How Does an Organisation, Based on a Doubling of Load over the Next Ten Years, Assess a Suppliers Readiness to Meet that Load Growth?

Marriott, Andrew (2012) How Does an Organisation, Based on a Doubling of Load over the Next Ten Years, Assess a Suppliers Readiness to Meet that Load Growth? [Dissertation (University of Nottingham only)] (Unpublished)

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Many manufacturing organisations have experienced failing supply chains for a period of time. With supply chains currently failing when the volumes or low, how are those supply chains going to deliver what the customer requires when the demand doubles. This type of scenario is one currently facing Rolls Royce as predict a doubling of their civil large engine business over the next five to ten years as shown in figure 1. Any organisation that is predicting this type of growth needs to understand the implications of what that load growth is doing to their supply chains.

For many dominant organisations the visibility they will have for viewing a supplier load profile currently will be restricted to the normal S&OP planning parameters, which is normally three years. For those dominant organisations which are predicting load growth this three year visibility of a supplier load may not be long enough for the supplier to take actions to put the correct level of resources in place to meet the load.

Many dominant organisations will conduct quite a number assessment to try and determine if suppliers have what they need to meet the load. The main issue with these assessments is that they are only looking at the short term. None of the assessments will review any key aspects in any get detail. An example of this is where there is lack of in depth reviews between the dominant organisation and supplier around load and capacity planning. The lack of these reviews is one of the main reasons why suppliers are failing to meet the customer requirements.

However, short term load and capacity planning is not the answer, as that approach is being reactive, rather being proactive. Dominant organisations need to develop a process where they can share supplier load profile over a longer period than they currently do today. Sharing this type of information will allow the dominant organisation to work with their suppliers to make sure that they have the correct resources in place to meet the load profiles going forward. Having the right resources in place at the right time is not just people related. Resources can mean required funds to purchase new capital equipment to grow an organisations capacity, through to possibly growing the organisations footprint by building a new bigger facility. Any of these activities to grow capacity takes significant amounts of time. With this in mind it more imperative for dominant organisations to share demand information beyond the normal S&OP planning parameters.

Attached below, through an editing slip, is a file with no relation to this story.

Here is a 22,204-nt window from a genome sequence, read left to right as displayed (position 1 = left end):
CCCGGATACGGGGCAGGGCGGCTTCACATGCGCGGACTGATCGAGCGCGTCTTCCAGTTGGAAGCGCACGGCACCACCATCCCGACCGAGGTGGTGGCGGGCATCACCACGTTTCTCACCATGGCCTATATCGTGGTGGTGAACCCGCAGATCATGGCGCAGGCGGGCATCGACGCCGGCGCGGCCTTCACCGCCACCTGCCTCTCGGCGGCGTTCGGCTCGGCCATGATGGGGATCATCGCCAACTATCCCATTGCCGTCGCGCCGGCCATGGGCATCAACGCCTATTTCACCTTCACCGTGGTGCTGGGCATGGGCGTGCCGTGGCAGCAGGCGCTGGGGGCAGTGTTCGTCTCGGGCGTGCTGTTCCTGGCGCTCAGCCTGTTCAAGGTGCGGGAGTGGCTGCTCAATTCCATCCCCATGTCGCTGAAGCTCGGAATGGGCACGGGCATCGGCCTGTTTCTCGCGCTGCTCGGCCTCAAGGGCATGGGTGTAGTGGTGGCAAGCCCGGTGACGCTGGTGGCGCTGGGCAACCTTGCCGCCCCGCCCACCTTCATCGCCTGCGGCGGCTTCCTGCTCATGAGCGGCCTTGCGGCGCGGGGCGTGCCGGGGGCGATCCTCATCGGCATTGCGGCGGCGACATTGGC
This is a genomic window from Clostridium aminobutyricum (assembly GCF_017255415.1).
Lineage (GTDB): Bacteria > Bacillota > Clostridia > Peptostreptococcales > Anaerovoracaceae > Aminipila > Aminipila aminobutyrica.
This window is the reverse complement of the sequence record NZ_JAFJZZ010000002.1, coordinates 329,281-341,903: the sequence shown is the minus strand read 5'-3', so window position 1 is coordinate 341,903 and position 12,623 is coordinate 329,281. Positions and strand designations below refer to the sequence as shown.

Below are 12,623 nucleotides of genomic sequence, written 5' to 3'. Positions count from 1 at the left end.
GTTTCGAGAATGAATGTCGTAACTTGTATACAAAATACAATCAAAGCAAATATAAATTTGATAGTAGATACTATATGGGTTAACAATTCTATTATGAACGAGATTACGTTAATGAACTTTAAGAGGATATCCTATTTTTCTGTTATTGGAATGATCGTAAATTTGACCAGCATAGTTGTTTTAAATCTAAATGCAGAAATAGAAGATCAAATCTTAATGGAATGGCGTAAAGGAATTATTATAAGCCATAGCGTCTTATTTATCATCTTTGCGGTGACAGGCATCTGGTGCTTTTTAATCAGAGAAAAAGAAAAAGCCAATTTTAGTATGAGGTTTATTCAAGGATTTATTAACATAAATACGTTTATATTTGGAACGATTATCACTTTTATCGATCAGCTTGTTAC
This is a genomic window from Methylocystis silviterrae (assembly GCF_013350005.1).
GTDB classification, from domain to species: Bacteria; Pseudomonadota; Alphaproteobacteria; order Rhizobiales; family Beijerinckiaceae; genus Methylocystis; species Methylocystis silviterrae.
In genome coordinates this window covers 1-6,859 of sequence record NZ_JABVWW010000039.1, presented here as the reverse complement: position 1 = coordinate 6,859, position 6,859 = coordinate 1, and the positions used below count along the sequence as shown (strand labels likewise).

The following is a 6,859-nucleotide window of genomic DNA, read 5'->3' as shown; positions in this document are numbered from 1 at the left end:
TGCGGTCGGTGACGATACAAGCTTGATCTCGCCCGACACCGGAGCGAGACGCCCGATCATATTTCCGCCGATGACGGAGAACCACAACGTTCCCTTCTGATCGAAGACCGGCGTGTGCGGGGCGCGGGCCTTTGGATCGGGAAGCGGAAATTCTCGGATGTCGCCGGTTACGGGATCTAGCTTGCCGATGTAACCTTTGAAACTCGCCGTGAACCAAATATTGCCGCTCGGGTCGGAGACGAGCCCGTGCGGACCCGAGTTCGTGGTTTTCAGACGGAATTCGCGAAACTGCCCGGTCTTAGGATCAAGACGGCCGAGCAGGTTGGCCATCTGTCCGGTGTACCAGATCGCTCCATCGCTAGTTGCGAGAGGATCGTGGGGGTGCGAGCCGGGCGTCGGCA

Although organisations will conduct several types of assessments with their suppliers in an attempt to make sure that the suppliers has all the resources in place to meet the load. There is one major area which those assessments fail to cover in any depth, and that is of load and capacity planning. This failure of dominant organisations to review suppliers load and capacity on a regular basis is one of the main reason suppliers are failing to delivery currently.

Dominant organisation need to have a process in place that which compiles a supplier’s load profiles for the ten years. From those views of a suppliers load profile then dominant organisation can then have meaningful dialogue about what the actions needs to be completed to enable the supplier to meet the predicted load profiles. Dominant organisations will find that by combining several pieces of information together that they will then be able conduct some rough cut planning to produce the necessary load profiles for their suppliers.

However, for meaningful dialogue to take place between dominant organisations and suppliers around load growth there needs to be structured approach adopted. Such a structure needs to be very much geared around load and capacity planning very much like that of dominant organisations own manufacturing facilities.

Item Type: Dissertation (University of Nottingham only)
Depositing User: EP, Services
Date Deposited: 04 Aug 2014 13:01
Last Modified: 23 Oct 2016 04:41

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